6 Droz Gets Paralyzed


If you watched WWE anytime from the end of the Attitude Era to today, you’ve seen those “do not try this at home” commercials. Yeah, they’re cheesy, but they have a point: accidents happen in wrestling all the time, even between the pros. Wrestlers get injured, their careers end, and sometimes they even die in the ring (more on that later). In the case of Darren Drozdov, also known as Droz, his career was cut tragically short when he got paralyzed.

The fateful event transpired in October 1999 on a dark match for SmackDown. Droz was fighting D’Lo Brown. As Brown went for his running powerbomb, he lost his grip on Droz’s mesh shirt and Droz slipped, landing wrong. It was an accident, so Brown wasn’t fired, but he was racked with guilt over the incident. Droz became a quadriplegic who has healed somewhat and has restored feeling in some of his upper body parts.


5 Jerry Lawler’s On-Screen Heart Attack


For years, Jerry Lawler has been the snarky, woman-obsessed off-colour commentator for WWE. He’s also been insistent on never letting you forget his storied days as a professional wrestler. His most recent in-ring match was in 2011 when he competed with Randy Orton to win against Dolph Ziggler and CM Punk. Given what transpired that same night, we seriously doubt that he’s ever going to lace up another pair of wrestling boots again.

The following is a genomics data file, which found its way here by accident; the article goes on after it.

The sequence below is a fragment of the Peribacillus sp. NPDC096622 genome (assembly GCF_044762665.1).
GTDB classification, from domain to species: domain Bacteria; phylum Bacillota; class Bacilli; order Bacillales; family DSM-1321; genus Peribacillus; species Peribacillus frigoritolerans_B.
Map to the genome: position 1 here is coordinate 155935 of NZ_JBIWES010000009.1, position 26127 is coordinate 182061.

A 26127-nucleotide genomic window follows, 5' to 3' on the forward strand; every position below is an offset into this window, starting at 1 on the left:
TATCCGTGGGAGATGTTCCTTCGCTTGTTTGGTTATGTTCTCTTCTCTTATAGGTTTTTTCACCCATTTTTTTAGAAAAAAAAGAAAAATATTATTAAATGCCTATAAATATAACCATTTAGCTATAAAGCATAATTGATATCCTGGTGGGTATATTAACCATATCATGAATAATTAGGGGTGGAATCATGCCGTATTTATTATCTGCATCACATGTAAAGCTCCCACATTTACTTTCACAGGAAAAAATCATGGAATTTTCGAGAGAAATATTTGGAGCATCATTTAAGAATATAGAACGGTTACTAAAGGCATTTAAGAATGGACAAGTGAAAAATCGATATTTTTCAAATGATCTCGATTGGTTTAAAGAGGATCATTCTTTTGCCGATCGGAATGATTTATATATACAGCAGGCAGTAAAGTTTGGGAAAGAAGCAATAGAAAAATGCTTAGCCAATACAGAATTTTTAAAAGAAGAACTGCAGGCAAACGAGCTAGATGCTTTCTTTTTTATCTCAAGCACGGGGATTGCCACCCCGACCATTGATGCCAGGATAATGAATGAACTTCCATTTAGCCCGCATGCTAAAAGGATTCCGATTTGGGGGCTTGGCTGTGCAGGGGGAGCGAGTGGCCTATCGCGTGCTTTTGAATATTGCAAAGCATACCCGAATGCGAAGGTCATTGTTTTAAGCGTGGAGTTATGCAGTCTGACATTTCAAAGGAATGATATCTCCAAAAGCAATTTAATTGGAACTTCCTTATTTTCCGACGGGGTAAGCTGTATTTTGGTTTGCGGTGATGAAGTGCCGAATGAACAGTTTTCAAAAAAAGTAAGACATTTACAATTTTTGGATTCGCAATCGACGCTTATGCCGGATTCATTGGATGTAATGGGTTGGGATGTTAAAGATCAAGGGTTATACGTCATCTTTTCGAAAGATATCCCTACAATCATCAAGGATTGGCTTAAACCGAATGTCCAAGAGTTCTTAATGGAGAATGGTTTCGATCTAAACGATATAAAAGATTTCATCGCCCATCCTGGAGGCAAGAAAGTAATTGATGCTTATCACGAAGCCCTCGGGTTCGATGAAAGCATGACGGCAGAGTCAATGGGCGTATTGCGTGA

Later that evening, during a Prime Time Players versus Team Hell No match, Lawler went quiet. Fans weren’t sure what was going on until it was announced that he had had a heart attack live on Raw. The doctors who performed on Lawler are credited with saving his life. He survived, took a few months off to recover, and was right back at the commentary table. For fans watching Raw that night, and for the crowd that was there live, this was a horrifying moment.

4 The Mass Transit Incident

Becoming a great professional wrestler takes years of experience, dedication, and training. That’s not to say that younger athletes can’t excel, but when you’re not even 18 years old and you have to lie about your age to get on a pro wrestling card, you’re not off to a good start. That’s exactly what Eric Kulas, more commonly known as Mass Transit, did in late 1996 to wrestle a house show for ECW. He was untrained and too young, and his vast inexperience was about to nearly get him killed.

Kulas competed in a tag team match against New Jack, a wrestler renowned for his hardcore violence. He bladed, or purposely cut open Kulas, but Jack accidentally went too far, slicing into arteries. The amount of blood that spurted from Mass Transit’s head that night is the stuff of legends. He didn’t die, but he was in huge trouble after Paul Heyman, ECW’s owner, found out that Kulas had been deceitful. That was the first and last match Kulas had, but his family did sue and nearly got an ECW Pay-Per-View, ironically called Barely Legal, nixed entirely.

3 The Montreal Screwjob